Ten Top Food and Nutrition Trends of 2016
Not a day too soon, 2016 is fading into history. So the time has come to look back at the food and nutrition trends that captured our attention and some of our money. Here’s our view of ten that rose to the top. Do you have other ideas? Leave a reply below or a tweet or a Facebook comment. The more, the merrier.
1. War on Sugar. U.S. consumption of the sweet stuff is down from its peak in 1999 to levels not seen since the 1980s. No matter. The sugar-is-poison bandwagon is still rolling. Taxes on sugar-sweetened beverages passed in six more cities this year. Maybe soda will be taxed into oblivion and obesity will start dropping. Or maybe not.
2. Butter. Consumers have gotten the message that butter is back. Journalists and people with popular nutrition books are selling that idea hard. They’re talking right past nutrition researchers who recommend favoring unsaturated fats like those found in olive oil. So compound butters are all the rage.
3. Clean Labels. No added sugar. Gluten-free. No GMOs. No artificial anything. Big food gets it. The “clean eating” trend means consumer want clean foods with clean labels. Everything old is new again. Consumer activists demanded passage of the Pure Food and Drug Act in 1906. That’s the law that gave us the FDA. Are we there yet?
4. Natural and Healthy. Speaking of FDA, the agency moved this year to bring clarity to these two important, but terribly murky food claims. They’re still working on it. Good luck with that.
5. Whole Fruit. Fear of added sugar and the quest for clean labels means whole fruits are looking like pretty attractive ingredients for healthy-ish packaged food products. Pepsi is working on it. J&J Snack foods has a Whole Fruit brand that’s doing pretty well. But this trend is mostly unfolding in food R&D labs.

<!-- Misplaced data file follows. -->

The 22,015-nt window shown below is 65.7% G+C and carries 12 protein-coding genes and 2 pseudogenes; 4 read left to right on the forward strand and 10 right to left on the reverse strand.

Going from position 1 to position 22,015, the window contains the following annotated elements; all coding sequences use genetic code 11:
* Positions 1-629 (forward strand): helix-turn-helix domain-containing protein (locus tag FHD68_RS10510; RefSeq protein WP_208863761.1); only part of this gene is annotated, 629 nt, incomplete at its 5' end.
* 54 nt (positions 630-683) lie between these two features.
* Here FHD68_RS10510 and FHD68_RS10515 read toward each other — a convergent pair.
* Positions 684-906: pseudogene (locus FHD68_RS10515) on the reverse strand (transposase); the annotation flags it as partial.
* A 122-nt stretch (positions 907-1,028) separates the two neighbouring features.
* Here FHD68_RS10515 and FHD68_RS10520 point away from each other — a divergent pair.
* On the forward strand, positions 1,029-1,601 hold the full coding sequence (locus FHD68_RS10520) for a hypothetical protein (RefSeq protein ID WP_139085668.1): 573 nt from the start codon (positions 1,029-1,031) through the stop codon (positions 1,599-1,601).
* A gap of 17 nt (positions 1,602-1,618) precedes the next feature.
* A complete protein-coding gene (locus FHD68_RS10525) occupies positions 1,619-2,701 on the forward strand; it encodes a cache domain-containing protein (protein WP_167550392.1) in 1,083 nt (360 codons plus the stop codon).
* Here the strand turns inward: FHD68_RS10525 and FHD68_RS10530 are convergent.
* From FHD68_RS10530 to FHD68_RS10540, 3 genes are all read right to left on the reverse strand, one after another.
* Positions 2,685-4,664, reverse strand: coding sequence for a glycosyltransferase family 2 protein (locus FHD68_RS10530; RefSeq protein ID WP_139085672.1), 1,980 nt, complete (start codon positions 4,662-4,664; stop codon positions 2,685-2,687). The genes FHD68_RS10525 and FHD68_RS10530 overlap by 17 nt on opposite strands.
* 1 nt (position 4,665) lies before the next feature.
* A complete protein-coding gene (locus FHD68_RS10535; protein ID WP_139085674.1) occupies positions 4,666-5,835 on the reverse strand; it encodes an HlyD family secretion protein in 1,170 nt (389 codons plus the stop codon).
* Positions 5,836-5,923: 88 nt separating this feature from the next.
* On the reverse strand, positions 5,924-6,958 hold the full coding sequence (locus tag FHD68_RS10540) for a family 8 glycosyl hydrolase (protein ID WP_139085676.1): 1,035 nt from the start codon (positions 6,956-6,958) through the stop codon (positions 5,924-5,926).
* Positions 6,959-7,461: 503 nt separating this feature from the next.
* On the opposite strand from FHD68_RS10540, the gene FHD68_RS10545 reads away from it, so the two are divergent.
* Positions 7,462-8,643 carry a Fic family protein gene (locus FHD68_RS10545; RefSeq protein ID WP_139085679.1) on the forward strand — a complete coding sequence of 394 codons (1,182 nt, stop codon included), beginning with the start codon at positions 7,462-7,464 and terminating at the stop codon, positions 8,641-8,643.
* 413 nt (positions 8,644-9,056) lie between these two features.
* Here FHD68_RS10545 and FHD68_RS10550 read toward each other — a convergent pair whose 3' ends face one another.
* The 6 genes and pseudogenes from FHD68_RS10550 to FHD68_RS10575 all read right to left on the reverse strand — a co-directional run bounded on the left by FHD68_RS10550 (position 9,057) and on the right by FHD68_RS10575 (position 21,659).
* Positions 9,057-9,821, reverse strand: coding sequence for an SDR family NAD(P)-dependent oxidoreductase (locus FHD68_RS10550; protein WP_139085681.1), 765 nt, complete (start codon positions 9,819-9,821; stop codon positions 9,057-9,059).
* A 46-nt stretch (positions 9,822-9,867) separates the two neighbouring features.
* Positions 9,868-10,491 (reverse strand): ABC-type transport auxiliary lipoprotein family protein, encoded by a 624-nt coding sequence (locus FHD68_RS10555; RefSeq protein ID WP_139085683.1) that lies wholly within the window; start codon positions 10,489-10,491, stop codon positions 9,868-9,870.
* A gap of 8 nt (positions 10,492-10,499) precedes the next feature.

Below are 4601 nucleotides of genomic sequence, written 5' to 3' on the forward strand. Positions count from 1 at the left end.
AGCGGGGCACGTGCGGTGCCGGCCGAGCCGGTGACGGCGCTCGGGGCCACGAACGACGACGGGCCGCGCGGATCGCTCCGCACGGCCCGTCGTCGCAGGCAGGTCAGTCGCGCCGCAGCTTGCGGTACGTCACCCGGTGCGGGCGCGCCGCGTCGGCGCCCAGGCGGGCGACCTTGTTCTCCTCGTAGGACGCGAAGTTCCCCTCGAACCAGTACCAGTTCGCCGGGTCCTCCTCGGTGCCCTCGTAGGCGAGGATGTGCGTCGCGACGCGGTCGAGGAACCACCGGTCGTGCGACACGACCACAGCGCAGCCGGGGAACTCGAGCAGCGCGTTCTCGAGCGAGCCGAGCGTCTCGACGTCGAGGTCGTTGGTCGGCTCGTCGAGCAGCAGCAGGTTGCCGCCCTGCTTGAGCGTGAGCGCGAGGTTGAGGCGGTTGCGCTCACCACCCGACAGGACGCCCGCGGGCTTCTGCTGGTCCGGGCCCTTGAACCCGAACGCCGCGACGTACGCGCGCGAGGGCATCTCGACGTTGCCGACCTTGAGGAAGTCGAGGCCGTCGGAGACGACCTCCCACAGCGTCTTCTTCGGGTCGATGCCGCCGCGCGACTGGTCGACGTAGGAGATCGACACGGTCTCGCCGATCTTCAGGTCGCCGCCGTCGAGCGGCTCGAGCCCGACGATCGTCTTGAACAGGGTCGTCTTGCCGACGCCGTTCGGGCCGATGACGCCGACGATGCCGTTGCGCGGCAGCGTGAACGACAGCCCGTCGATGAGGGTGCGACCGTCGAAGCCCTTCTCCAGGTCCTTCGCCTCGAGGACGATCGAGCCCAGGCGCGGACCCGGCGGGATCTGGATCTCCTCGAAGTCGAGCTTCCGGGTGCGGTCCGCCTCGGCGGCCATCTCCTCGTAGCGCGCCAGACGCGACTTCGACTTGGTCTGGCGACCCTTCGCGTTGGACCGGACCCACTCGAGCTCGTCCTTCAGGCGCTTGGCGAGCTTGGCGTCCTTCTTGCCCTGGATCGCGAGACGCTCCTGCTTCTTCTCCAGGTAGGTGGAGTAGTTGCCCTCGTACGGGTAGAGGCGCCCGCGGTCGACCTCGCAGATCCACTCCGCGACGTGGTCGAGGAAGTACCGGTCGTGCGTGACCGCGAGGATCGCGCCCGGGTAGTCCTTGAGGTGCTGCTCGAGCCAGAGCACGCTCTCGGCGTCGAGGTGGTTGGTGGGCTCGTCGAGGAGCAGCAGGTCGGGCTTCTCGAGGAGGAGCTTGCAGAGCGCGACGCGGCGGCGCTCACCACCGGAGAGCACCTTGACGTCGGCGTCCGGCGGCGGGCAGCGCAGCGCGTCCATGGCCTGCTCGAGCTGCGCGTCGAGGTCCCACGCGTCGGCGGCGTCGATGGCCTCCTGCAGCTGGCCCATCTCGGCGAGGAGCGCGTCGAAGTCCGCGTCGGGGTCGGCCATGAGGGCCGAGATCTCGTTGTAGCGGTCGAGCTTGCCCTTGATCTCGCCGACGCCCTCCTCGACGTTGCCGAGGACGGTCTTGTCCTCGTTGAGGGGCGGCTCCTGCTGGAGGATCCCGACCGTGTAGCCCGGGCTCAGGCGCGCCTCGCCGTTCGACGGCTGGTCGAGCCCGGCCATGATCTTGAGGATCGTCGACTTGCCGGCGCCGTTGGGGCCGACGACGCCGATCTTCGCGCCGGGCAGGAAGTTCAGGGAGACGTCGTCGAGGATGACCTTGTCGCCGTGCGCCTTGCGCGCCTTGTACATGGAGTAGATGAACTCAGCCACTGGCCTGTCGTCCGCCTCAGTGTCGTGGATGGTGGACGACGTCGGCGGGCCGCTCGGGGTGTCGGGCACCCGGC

6. Home Meal Kits. Remember cake mixes? Home meal kits are going all the way to put a whole meal in a convenient box and still let you have the joy of cooking. Pioneer Blue Apron is headed toward an IPO offering.
7. Plant Protein. Meat production is killing the planet. People want their protein. So even meat producers like Tyson Foods are investing in plant protein. It lines up nicely with consumer fascination with vegetarian and vegan food options.
8. Mindful Eating. Mindfulness has been trendy for some time now. Sorting hype from help has been a challenge until lately, when data from a randomized, controlled study demonstrated that mindfulness can help people achieve and maintain a healthier weight.
9. Turmeric. A little bit of anti-inflammatory mystique and a lot of good recipes have made turmeric into one of the hottest commodities in the spice cabinet.
10. Global Flavors. Even though Americans just elected a president promising a big wall at the border, we seem to have a growing appetite for global flavors. Asian twists on comfort food, dukkah, Filipino cuisine, miso, and fermented foods are just a few examples global flavors finding favor this year.
Click here for more perspective from Judie Bizzozero of Natural Products Insider.
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December 14, 2016